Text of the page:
Cuts in British government funding to the police services may result in the firing of 16,000 front-line police officers over the next four years, according to a study by Cardiff University.
Coincidentally, 16,000 officers were deployed across London recently to quell the rioting that swept the city.
The study by Cardiff's Police Science Institute said that the Government grant for local policing will decline by £1.36-billion, or 14 per cent, over the next four years.
The lead author of the report, Timothy Brain, the former Chief Constable of Gloucestershire, refutes claims by government ministers that the job cuts can be absorbed by ‘back-office’' efficiency savings, without compromising frontline services.
In the wake of last week’s chaotic rioting and looting in London and several other large cities, there are fears of what could happen in more such disturbances erupt without adequate police presence.
“[Government] ministers expect the brunt of such losses to fall in the so-called back office, but with as many as 16,000 police officer posts going, there is little prospect of the frontline being unaffected, “ Brain told the Daily Telegraph newspaper.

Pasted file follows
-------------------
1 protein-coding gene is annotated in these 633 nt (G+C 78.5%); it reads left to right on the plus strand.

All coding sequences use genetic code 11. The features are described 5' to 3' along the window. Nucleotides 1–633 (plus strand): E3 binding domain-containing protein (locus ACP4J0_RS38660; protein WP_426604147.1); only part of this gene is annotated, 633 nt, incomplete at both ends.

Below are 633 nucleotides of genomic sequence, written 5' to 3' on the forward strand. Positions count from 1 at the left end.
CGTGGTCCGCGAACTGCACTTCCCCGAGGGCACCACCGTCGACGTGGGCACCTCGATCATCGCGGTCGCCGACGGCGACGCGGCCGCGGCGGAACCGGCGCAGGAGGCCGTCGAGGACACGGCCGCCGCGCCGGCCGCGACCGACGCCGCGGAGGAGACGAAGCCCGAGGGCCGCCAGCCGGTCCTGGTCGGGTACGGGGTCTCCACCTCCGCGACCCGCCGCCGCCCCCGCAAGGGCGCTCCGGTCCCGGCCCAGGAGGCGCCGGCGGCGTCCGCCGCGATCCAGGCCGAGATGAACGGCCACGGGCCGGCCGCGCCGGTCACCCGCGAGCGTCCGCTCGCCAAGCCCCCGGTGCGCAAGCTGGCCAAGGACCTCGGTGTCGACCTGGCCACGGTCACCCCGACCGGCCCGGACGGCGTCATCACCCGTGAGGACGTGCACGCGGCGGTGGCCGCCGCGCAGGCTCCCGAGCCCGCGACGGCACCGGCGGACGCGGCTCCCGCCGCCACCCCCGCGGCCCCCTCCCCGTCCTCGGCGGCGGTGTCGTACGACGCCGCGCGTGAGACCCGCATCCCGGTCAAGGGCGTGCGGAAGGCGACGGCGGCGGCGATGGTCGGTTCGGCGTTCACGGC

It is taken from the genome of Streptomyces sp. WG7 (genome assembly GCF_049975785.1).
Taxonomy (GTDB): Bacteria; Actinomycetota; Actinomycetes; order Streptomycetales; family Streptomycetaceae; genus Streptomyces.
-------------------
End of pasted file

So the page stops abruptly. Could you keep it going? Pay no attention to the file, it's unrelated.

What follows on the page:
''The growth in police officer numbers since [2004-2005] has been principally to enable neighborhood, or community, policing. It is likely it will be in neighborhood policing where the greatest impact will be felt. Police services and officers' morale are both likely to suffer.”
Brain added: ''Ministers argue the police will be able to cope by concentrating resources - but you can only concentrate resources in one area by taking them from somewhere else.''
Brain also questioned the government’s assertion that 2.5-million 2.5-million police hours could be saved through “efficiencies.”
"Ironically, the most efficient forces will be hardest hit, as they have least room to make further efficiencies," he added.
"At the moment, it is hard to say precisely who is responsible for the severe cuts we face. If the Government is serious about a Big Society and greater public involvement in local issues, it must unravel the complexity surrounding police finance. We need to see the funding from all sources in an intelligible format."
The UK Home Office declared that it is committed to police job cuts in order to cut the deficit.
"The urgent need to take action to address our budget deficit is clear from events across the world right now,” said a spokesperson.
"The reductions in the police budget for the spending review period are manageable. There is no question the police will still have the resources to do their important work. At the end of this spending review period, the police will still have enough officers to deploy in the kind of numbers we've seen in the last week."